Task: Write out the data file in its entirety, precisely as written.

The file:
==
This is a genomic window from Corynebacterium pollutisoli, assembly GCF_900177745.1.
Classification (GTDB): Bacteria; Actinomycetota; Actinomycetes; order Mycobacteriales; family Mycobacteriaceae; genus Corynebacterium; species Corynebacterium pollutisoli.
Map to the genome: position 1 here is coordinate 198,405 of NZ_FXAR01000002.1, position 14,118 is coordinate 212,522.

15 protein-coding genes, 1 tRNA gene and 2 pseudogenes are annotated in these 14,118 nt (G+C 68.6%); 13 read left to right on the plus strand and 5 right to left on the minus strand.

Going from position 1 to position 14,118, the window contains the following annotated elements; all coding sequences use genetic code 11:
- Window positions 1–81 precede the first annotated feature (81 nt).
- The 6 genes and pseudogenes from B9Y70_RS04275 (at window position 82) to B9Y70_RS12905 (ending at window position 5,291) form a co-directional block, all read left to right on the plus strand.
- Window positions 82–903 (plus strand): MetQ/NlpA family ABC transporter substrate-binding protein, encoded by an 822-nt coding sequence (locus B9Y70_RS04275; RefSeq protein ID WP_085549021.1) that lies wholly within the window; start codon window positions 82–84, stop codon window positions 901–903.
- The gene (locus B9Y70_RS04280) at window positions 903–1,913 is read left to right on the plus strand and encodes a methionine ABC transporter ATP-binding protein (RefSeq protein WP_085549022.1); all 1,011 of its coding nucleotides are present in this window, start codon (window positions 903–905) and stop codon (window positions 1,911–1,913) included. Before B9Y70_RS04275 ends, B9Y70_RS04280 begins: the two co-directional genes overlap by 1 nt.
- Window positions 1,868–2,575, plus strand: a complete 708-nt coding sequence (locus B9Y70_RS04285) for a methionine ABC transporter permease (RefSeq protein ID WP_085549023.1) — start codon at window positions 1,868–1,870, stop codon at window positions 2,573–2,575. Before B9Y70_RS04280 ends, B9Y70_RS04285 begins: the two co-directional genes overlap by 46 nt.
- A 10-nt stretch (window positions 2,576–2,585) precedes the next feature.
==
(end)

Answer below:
This is a genomic window from Corynebacterium pollutisoli, assembly GCF_900177745.1.
Classification (GTDB): Bacteria; Actinomycetota; Actinomycetes; order Mycobacteriales; family Mycobacteriaceae; genus Corynebacterium; species Corynebacterium pollutisoli.
Map to the genome: position 1 here is coordinate 198,405 of NZ_FXAR01000002.1, position 14,118 is coordinate 212,522.

15 protein-coding genes, 1 tRNA gene and 2 pseudogenes are annotated in these 14,118 nt (G+C 68.6%); 13 read left to right on the plus strand and 5 right to left on the minus strand.

Going from position 1 to position 14,118, the window contains the following annotated elements; all coding sequences use genetic code 11:
- Window positions 1–81 precede the first annotated feature (81 nt).
- The 6 genes and pseudogenes from B9Y70_RS04275 (at window position 82) to B9Y70_RS12905 (ending at window position 5,291) form a co-directional block, all read left to right on the plus strand.
- Window positions 82–903 (plus strand): MetQ/NlpA family ABC transporter substrate-binding protein, encoded by an 822-nt coding sequence (locus B9Y70_RS04275; RefSeq protein ID WP_085549021.1) that lies wholly within the window; start codon window positions 82–84, stop codon window positions 901–903.
- The gene (locus B9Y70_RS04280) at window positions 903–1,913 is read left to right on the plus strand and encodes a methionine ABC transporter ATP-binding protein (RefSeq protein WP_085549022.1); all 1,011 of its coding nucleotides are present in this window, start codon (window positions 903–905) and stop codon (window positions 1,911–1,913) included. Before B9Y70_RS04275 ends, B9Y70_RS04280 begins: the two co-directional genes overlap by 1 nt.
- Window positions 1,868–2,575, plus strand: a complete 708-nt coding sequence (locus B9Y70_RS04285) for a methionine ABC transporter permease (RefSeq protein ID WP_085549023.1) — start codon at window positions 1,868–1,870, stop codon at window positions 2,573–2,575. Before B9Y70_RS04280 ends, B9Y70_RS04285 begins: the two co-directional genes overlap by 46 nt.
- A 10-nt stretch (window positions 2,576–2,585) precedes the next feature.